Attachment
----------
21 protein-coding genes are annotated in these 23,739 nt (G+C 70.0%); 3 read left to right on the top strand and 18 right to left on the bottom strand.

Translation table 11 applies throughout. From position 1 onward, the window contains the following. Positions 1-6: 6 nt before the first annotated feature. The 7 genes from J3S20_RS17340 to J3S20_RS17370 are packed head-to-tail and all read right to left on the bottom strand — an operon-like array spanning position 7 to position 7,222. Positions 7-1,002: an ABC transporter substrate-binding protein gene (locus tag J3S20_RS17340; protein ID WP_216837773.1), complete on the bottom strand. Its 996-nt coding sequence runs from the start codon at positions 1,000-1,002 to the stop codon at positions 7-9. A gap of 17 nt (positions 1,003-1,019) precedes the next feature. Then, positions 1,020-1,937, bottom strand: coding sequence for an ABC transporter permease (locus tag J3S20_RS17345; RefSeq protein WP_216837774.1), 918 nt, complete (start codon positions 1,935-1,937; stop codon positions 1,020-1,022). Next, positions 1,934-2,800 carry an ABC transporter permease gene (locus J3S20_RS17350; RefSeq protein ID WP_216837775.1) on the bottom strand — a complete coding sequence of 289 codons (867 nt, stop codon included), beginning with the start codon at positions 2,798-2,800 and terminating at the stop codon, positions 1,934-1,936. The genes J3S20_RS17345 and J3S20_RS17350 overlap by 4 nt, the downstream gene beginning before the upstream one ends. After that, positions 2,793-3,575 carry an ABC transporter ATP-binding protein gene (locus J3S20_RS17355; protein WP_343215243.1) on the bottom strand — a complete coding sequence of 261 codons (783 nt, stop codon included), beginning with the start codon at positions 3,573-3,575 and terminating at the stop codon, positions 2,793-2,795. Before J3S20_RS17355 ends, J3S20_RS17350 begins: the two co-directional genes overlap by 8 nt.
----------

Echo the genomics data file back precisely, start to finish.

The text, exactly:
21 protein-coding genes are annotated in these 23,739 nt (G+C 70.0%); 3 read left to right on the top strand and 18 right to left on the bottom strand.

Translation table 11 applies throughout. From position 1 onward, the window contains the following. Positions 1-6: 6 nt before the first annotated feature. The 7 genes from J3S20_RS17340 to J3S20_RS17370 are packed head-to-tail and all read right to left on the bottom strand — an operon-like array spanning position 7 to position 7,222. Positions 7-1,002: an ABC transporter substrate-binding protein gene (locus tag J3S20_RS17340; protein ID WP_216837773.1), complete on the bottom strand. Its 996-nt coding sequence runs from the start codon at positions 1,000-1,002 to the stop codon at positions 7-9. A gap of 17 nt (positions 1,003-1,019) precedes the next feature. Then, positions 1,020-1,937, bottom strand: coding sequence for an ABC transporter permease (locus tag J3S20_RS17345; RefSeq protein WP_216837774.1), 918 nt, complete (start codon positions 1,935-1,937; stop codon positions 1,020-1,022). Next, positions 1,934-2,800 carry an ABC transporter permease gene (locus J3S20_RS17350; RefSeq protein ID WP_216837775.1) on the bottom strand — a complete coding sequence of 289 codons (867 nt, stop codon included), beginning with the start codon at positions 2,798-2,800 and terminating at the stop codon, positions 1,934-1,936. The genes J3S20_RS17345 and J3S20_RS17350 overlap by 4 nt, the downstream gene beginning before the upstream one ends. After that, positions 2,793-3,575 carry an ABC transporter ATP-binding protein gene (locus J3S20_RS17355; protein WP_343215243.1) on the bottom strand — a complete coding sequence of 261 codons (783 nt, stop codon included), beginning with the start codon at positions 3,573-3,575 and terminating at the stop codon, positions 2,793-2,795. Before J3S20_RS17355 ends, J3S20_RS17350 begins: the two co-directional genes overlap by 8 nt.